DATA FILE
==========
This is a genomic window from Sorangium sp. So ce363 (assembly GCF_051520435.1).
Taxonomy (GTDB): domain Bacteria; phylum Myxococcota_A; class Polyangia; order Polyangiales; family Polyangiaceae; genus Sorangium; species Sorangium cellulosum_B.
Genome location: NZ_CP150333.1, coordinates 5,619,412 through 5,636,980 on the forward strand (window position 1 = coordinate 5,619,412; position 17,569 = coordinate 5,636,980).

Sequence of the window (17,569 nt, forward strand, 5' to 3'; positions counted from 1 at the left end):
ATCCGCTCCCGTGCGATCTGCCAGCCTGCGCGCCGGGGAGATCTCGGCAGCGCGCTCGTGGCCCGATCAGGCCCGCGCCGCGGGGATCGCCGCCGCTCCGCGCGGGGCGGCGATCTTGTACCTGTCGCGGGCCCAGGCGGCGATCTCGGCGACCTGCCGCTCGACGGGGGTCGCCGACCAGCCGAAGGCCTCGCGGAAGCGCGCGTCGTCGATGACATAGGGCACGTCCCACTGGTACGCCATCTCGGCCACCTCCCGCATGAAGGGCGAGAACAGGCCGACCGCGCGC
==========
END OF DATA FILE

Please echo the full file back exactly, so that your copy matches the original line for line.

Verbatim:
This is a genomic window from Sorangium sp. So ce363 (assembly GCF_051520435.1).
Taxonomy (GTDB): domain Bacteria; phylum Myxococcota_A; class Polyangia; order Polyangiales; family Polyangiaceae; genus Sorangium; species Sorangium cellulosum_B.
Genome location: NZ_CP150333.1, coordinates 5,619,412 through 5,636,980 on the forward strand (window position 1 = coordinate 5,619,412; position 17,569 = coordinate 5,636,980).

Sequence of the window (17,569 nt, forward strand, 5' to 3'; positions counted from 1 at the left end):
ATCCGCTCCCGTGCGATCTGCCAGCCTGCGCGCCGGGGAGATCTCGGCAGCGCGCTCGTGGCCCGATCAGGCCCGCGCCGCGGGGATCGCCGCCGCTCCGCGCGGGGCGGCGATCTTGTACCTGTCGCGGGCCCAGGCGGCGATCTCGGCGACCTGCCGCTCGACGGGGGTCGCCGACCAGCCGAAGGCCTCGCGGAAGCGCGCGTCGTCGATGACATAGGGCACGTCCCACTGGTACGCCATCTCGGCCACCTCCCGCATGAAGGGCGAGAACAGGCCGACCGCGCGC